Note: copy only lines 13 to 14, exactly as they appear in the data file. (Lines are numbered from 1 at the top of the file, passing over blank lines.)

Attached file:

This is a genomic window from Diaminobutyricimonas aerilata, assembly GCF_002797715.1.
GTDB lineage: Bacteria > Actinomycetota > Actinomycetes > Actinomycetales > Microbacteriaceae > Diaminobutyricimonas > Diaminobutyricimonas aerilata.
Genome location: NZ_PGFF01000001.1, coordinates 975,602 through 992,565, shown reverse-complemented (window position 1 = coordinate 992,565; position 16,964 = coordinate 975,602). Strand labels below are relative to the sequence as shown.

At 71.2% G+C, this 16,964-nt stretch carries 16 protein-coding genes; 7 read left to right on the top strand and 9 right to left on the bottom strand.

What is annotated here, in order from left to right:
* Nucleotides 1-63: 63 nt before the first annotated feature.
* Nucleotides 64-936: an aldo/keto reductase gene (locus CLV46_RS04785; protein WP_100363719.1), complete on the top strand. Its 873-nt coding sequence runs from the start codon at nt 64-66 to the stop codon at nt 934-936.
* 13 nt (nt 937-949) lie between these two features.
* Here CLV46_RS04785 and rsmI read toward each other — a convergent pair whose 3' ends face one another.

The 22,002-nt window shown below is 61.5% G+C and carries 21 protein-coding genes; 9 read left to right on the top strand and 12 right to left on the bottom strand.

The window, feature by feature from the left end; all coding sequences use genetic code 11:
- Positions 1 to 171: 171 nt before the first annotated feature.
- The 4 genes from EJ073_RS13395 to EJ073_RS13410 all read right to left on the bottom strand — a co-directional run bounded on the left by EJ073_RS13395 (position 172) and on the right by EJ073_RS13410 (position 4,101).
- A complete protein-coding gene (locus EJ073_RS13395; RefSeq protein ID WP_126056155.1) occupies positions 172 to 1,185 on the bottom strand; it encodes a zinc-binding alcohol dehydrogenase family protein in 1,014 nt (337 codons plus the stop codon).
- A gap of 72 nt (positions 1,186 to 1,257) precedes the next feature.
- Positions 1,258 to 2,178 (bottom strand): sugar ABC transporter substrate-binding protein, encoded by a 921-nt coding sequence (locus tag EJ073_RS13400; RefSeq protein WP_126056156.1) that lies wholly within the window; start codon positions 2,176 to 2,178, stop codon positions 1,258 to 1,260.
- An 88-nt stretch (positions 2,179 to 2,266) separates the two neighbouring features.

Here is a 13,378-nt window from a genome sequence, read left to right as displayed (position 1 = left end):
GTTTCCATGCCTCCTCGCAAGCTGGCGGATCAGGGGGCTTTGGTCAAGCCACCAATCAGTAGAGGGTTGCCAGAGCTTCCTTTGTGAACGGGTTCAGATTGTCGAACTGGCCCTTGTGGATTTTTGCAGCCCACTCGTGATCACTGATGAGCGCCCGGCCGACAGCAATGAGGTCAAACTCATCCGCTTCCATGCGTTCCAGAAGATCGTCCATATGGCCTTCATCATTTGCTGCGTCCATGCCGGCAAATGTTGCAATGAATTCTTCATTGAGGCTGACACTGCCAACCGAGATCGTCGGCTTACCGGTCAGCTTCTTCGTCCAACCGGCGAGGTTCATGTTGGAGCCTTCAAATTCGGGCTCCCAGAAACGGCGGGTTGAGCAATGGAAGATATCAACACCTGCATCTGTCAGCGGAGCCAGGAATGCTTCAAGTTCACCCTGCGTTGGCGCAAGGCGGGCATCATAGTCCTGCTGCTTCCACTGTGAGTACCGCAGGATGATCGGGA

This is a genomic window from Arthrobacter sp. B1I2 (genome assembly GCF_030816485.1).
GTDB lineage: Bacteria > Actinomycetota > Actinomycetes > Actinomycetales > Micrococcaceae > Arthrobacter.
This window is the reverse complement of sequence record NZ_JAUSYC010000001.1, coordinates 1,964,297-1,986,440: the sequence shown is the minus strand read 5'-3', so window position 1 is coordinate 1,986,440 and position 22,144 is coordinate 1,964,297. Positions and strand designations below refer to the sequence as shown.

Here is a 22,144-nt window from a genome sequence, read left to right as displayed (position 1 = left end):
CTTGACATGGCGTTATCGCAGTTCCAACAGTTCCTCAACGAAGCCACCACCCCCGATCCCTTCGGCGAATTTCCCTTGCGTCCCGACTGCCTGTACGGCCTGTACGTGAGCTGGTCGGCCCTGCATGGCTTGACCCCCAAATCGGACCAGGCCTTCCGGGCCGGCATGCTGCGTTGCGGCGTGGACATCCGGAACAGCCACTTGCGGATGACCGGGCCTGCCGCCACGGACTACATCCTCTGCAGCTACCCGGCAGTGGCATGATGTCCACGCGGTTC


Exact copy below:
- The 4 genes from EJ073_RS13395 to EJ073_RS13410 all read right to left on the bottom strand — a co-directional run bounded on the left by EJ073_RS13395 (position 172) and on the right by EJ073_RS13410 (position 4,101).
- A complete protein-coding gene (locus EJ073_RS13395; RefSeq protein ID WP_126056155.1) occupies positions 172 to 1,185 on the bottom strand; it encodes a zinc-binding alcohol dehydrogenase family protein in 1,014 nt (337 codons plus the stop codon).